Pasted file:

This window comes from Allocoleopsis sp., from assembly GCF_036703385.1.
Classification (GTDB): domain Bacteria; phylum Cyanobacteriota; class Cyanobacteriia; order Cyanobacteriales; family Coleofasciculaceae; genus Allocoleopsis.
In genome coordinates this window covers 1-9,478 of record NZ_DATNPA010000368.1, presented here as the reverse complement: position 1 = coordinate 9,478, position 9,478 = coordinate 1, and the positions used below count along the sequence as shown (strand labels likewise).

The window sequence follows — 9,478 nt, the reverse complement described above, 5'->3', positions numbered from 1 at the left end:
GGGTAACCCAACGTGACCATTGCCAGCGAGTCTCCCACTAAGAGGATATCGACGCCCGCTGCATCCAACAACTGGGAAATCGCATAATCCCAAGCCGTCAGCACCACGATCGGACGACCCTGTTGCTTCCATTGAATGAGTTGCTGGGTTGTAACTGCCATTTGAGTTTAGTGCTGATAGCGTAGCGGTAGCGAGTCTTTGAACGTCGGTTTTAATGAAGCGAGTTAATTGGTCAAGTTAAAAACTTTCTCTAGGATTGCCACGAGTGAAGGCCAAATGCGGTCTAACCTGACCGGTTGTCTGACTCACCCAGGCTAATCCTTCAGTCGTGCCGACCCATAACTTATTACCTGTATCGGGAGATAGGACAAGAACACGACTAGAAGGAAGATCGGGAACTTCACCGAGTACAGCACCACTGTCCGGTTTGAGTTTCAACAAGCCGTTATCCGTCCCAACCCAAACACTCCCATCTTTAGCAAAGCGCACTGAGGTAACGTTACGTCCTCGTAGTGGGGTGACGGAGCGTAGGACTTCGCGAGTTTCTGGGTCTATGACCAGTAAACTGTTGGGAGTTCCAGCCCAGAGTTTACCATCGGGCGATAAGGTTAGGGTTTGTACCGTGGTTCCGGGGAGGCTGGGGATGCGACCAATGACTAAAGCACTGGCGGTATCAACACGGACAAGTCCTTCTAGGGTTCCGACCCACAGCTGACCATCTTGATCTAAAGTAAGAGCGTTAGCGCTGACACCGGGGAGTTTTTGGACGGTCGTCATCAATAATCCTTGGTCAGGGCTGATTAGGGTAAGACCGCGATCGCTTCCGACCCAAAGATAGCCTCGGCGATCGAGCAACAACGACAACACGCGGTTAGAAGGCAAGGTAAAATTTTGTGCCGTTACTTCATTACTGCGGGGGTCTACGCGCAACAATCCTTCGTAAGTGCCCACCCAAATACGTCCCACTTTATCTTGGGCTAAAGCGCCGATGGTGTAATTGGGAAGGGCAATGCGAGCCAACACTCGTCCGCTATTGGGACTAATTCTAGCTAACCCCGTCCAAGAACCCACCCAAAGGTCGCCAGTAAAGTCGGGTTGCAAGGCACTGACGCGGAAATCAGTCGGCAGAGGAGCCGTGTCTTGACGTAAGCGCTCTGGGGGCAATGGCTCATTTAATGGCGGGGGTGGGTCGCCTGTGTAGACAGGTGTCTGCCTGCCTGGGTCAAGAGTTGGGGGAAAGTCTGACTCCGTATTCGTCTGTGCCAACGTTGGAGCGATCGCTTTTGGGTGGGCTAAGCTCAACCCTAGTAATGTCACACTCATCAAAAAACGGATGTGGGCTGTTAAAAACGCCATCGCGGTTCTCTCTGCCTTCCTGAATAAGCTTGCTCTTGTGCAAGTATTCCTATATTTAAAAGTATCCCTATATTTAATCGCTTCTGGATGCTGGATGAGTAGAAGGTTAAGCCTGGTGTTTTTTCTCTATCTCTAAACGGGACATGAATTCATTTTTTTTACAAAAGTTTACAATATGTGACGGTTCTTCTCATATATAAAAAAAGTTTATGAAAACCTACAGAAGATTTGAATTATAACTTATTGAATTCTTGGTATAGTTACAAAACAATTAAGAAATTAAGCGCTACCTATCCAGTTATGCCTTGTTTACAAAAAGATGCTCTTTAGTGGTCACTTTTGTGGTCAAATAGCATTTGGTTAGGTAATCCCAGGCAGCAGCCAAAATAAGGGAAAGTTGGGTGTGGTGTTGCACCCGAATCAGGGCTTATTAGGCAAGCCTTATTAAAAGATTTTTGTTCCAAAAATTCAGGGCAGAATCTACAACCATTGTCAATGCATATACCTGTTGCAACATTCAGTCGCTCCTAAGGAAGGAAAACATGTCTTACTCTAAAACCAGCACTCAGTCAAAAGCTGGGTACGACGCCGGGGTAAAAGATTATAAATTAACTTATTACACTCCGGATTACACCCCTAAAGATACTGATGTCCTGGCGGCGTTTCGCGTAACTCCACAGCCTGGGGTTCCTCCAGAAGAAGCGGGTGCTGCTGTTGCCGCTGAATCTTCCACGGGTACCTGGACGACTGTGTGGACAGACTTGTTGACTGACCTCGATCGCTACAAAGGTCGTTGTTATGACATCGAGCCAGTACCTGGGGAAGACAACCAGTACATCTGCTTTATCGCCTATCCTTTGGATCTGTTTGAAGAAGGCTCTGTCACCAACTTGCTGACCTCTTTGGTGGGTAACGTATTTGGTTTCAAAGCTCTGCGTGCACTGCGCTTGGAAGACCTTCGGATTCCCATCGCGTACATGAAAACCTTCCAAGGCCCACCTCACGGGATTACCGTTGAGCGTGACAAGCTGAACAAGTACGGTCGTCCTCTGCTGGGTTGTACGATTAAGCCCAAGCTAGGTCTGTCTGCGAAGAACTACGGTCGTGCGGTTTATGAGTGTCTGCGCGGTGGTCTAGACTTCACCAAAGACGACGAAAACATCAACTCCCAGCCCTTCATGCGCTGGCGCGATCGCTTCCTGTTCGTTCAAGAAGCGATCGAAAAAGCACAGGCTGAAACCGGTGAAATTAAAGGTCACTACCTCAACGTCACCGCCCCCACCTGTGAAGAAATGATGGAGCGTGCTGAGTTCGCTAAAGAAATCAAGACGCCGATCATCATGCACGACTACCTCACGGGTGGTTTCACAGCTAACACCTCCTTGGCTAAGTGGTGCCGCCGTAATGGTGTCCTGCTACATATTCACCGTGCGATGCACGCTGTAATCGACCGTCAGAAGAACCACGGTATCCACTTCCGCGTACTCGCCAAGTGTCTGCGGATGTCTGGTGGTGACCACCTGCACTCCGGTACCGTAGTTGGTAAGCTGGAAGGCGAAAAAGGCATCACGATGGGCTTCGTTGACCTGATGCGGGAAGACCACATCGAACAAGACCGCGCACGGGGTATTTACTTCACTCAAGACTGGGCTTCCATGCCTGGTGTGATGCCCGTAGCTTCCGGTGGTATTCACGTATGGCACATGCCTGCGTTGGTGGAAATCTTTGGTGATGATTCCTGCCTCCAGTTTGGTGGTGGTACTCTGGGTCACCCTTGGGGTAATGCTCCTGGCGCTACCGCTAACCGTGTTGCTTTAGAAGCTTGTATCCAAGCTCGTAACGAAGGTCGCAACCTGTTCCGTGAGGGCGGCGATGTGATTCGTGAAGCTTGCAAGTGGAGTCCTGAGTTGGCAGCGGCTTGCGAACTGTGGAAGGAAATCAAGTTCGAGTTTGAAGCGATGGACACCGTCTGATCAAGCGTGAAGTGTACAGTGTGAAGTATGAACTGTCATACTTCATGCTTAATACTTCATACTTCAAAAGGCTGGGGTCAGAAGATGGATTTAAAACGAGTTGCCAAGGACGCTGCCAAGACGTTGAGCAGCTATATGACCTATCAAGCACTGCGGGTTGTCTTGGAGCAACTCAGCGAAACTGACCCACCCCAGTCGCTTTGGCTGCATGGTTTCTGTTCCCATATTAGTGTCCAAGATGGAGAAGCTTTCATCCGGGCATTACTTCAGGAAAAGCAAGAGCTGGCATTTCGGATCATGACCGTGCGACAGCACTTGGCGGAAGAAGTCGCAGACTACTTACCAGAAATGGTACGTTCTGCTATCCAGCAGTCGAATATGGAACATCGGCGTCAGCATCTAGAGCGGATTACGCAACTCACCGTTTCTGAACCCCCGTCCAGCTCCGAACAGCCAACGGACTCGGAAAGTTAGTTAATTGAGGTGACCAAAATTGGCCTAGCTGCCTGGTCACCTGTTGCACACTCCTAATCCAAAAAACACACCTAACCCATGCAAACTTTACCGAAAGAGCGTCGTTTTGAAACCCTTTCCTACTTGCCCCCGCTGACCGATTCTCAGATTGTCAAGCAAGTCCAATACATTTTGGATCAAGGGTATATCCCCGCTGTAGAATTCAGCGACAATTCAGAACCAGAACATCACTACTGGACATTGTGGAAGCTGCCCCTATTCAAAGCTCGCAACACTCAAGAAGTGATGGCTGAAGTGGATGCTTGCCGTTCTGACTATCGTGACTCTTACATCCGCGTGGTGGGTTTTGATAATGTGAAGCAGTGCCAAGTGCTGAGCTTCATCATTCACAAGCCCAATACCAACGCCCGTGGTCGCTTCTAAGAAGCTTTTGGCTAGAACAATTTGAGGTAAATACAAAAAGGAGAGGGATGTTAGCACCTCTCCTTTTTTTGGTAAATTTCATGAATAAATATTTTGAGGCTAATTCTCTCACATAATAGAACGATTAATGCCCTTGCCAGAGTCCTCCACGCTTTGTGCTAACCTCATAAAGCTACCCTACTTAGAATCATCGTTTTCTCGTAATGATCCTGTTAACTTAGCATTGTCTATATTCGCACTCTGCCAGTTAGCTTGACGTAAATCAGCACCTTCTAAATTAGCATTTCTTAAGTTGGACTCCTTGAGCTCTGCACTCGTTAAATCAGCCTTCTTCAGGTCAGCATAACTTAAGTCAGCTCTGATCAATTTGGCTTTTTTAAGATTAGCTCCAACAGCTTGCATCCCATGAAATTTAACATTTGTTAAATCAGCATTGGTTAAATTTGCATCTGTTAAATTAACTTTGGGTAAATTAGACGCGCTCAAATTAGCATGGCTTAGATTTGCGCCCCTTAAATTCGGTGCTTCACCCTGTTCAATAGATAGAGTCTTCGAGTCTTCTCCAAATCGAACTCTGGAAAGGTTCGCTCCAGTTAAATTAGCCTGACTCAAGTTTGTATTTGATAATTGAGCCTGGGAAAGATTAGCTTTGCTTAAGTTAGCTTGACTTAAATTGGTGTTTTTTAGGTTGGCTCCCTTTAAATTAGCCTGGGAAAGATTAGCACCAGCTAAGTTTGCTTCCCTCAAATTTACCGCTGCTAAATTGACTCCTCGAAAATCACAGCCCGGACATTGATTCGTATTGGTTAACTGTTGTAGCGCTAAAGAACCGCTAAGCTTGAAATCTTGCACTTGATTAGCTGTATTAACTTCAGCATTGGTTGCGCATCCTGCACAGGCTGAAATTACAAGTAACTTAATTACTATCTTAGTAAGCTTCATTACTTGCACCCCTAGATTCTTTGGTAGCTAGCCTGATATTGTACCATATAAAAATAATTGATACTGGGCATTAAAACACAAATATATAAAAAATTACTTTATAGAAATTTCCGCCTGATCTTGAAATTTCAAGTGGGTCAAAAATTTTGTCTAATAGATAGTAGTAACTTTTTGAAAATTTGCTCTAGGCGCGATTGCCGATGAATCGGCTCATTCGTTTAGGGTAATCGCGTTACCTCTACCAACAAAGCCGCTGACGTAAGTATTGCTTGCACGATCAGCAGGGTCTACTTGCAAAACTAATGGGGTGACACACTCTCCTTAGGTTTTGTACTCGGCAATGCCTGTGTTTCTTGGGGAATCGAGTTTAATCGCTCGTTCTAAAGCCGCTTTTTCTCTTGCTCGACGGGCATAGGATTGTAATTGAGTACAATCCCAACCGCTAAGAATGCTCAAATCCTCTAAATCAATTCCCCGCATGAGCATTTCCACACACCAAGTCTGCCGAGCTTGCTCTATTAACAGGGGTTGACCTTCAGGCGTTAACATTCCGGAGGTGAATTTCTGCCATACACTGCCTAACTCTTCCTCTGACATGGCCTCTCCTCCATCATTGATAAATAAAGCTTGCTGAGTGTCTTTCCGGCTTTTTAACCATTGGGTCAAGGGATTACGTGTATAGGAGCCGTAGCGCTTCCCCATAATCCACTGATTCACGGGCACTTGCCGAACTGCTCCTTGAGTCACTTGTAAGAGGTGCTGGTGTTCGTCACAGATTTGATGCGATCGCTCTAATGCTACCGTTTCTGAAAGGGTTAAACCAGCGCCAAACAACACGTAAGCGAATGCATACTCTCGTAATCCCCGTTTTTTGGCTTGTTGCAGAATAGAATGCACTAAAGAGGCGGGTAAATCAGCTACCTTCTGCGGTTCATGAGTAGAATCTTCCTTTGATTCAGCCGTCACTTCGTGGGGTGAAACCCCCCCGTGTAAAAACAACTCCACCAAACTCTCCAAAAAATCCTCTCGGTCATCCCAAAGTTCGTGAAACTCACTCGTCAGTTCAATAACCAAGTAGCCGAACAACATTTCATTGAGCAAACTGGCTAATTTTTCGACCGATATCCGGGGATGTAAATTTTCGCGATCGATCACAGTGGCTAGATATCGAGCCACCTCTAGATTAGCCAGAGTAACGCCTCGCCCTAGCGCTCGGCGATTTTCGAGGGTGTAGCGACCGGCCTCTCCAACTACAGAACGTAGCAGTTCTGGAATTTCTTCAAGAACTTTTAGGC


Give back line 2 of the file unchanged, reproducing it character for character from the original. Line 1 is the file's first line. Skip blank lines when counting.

Classification (GTDB): domain Bacteria; phylum Cyanobacteriota; class Cyanobacteriia; order Cyanobacteriales; family Coleofasciculaceae; genus Allocoleopsis.